Fresh when it gets here from
Julie Barrett So I decided to try my hand at corset making. I selected the Butterick B4254. There were two reasons for this. One, I liked the look of View C, and two, Hancock Fabrics had all Butterick patterns on sale for 99 cents the Sunday after Thanksgiving.
Friday, December 23, 2011
I wanted a garment to wear over clothing to go with the Steampunk outfit I wore at FenCon earlier this year. (I thought I had a picture in the blog archives, but I haven't. (Here is a picture Firebird Images posted to Facebook
.) I wanted a corset to wear instead of (or along with, perhaps) the jacket. That outfit got hot on stage. (I also discovered I'd lost a couple of inches after I'd made the skirt, and I ended up tripping over the hem in front of everyone just a few minutes before that picture was taken. Hey, there are worse wardrobe issues to have.)
The fabric matches the overskirt, which you can barely see in that picture. So, here it is:
I put this one together mainly to see if I could do it. There are plenty of things I'll change for the next one, some of which are apparent from the picture. (The ties, however, are shoestrings I had on hand. We won't critique those.) When I make a pattern that's very different from anything else I've done in the past, I tend to follow the instructions carefully. Once I've sewn it I can figure out what to change the next time around:
1. The pattern called for inserting the boning inside of ribbon casing that lays on top of the lining. Next time I'll dispense with that and run the boning in between the lining and the interfacing. I think the look will be better. In addition, I'm not sure the ribbon as casing will hold up. That was a concern early on, but I wanted to follow the instructions in case Butterick knew something that I didn't.
2. The instructions called for me to pin on the binding and sew through both layers using a zipper foot. Again, I went according to the instructions, though my experience with quilting told me otherwise. The bottom looks crappy as a result. For the top I machine stitched the binding to the front, then folded it back and whipstitched it into place as I would a quilt binding. I like the result much better. In addition. I should be able to bind one edge, insert the boning and cut it exactly to length, then bind the other edge.
3. I will go for better grommets. I used some from the fabric store, and I think I'll go to the hardware store next time. (I did go to Home Depot to pick up an awl for punching the holes. While I was there I looked at their grommets and didn't see anything I liked for this project. I'll probably try Elliot's [a local chain] next time.)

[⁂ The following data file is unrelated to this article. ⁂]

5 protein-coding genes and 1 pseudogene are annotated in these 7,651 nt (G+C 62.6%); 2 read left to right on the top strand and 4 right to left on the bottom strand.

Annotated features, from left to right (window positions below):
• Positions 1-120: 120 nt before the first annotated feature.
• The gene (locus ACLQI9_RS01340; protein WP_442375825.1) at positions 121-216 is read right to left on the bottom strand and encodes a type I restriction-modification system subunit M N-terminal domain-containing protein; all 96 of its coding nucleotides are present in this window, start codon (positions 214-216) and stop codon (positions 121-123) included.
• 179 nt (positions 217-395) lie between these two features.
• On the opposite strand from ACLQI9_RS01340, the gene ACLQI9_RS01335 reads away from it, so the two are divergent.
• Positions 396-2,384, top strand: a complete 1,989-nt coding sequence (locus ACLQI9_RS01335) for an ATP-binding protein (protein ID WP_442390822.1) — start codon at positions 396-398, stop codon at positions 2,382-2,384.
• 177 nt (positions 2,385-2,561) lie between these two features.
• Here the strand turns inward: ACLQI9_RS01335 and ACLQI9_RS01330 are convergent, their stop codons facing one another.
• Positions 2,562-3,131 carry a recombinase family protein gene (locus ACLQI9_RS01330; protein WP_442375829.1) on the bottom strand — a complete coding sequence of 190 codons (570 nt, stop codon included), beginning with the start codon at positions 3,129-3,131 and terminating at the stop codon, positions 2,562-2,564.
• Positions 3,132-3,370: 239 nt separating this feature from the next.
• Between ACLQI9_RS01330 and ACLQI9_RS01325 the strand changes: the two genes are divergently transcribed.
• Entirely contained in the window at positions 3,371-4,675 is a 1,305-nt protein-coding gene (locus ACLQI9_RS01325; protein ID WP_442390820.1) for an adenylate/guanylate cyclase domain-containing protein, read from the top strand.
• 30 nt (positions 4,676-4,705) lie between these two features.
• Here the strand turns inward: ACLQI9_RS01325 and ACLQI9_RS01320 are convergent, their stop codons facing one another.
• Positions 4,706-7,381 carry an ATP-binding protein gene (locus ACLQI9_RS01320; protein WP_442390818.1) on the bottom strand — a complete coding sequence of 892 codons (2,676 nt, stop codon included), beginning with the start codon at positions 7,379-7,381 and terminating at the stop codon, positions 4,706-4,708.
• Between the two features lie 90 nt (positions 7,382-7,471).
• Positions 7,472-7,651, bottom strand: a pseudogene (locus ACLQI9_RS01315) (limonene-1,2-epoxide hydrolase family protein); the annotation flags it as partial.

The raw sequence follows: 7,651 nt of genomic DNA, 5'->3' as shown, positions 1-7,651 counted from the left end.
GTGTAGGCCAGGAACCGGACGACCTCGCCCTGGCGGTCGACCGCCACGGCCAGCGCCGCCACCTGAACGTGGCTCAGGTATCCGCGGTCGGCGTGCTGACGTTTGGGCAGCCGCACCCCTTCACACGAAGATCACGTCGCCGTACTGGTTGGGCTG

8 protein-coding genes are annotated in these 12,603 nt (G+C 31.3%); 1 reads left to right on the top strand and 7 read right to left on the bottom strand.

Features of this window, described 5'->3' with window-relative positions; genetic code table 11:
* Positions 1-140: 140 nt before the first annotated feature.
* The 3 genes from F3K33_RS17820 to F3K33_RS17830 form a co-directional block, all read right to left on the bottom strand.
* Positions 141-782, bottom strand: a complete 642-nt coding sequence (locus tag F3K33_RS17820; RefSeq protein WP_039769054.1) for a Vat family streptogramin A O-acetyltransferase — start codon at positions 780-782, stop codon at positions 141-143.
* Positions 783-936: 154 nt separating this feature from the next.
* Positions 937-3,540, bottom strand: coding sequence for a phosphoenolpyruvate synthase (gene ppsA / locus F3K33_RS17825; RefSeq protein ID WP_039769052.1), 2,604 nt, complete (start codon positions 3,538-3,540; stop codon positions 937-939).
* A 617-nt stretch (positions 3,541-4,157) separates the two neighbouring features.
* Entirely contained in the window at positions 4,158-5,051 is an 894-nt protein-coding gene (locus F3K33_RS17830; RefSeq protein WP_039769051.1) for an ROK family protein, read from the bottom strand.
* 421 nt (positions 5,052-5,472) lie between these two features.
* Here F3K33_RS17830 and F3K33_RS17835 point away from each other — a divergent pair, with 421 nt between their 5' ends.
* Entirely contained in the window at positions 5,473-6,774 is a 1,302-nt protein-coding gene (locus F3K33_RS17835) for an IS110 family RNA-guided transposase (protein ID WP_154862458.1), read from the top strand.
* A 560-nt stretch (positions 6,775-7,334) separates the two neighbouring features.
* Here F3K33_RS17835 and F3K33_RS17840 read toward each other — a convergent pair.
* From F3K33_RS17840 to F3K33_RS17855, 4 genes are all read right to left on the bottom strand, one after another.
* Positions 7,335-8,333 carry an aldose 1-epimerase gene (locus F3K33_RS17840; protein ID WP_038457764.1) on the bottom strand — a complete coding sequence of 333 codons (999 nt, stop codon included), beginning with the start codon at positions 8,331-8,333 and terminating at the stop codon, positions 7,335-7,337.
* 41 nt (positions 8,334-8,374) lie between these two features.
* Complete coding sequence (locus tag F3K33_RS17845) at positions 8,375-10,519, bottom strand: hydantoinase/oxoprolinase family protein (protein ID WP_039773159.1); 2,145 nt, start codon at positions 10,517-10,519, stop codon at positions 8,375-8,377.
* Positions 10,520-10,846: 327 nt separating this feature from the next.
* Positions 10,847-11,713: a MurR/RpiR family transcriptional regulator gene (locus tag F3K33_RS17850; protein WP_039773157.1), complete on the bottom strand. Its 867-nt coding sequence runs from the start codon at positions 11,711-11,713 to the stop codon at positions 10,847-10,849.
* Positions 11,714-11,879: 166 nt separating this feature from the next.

Those were the two biggest things I'd change. If I do this again I might even go down a size.
Other things to note:
1. I did not use a busk. Instead, I sewed the back seams together and used ties in the front. The reasons for this were twofold. One, I didn't want to order a busk for a what's essentially a test project (though I think the end result is good enough to wear). Two, I wanted to concentrate on the other aspects of making a corset and then do the busk next time around.
2. I used zip ties for boning. There seems to be much controversy online as to whether one should use zip ties, fake whalebone, or go for the spiral steel. Well, I liked the zip ties. They were very easy to work with and far cheaper than boning, at least at retail. (Cost was another consideration for the corset.) If I were making a corset for actual support rather than costume wear, I'd consider spiral steel boning. Considering this was the first one (and the chances of screwing up were high), zip ties worked great. I ended up with 48" ties from Home Depot. They can be purchased in the electrical department. A package of ten was eight bucks. Considering that boning is $2.99 a yard retail and the corset took about nine yards of boning, it was a deal. The zip ties are also wider than the boning I would have purchased over the counter.
For a first corset it ain't bad. I think it's good enough to wear with the outfit, though I need to take in the waistline on the skirt! As I said, there are worse problems to have.
In preparation for this project I did some work on Honoria Glossop (my dress form) and will talk about that in a separate post.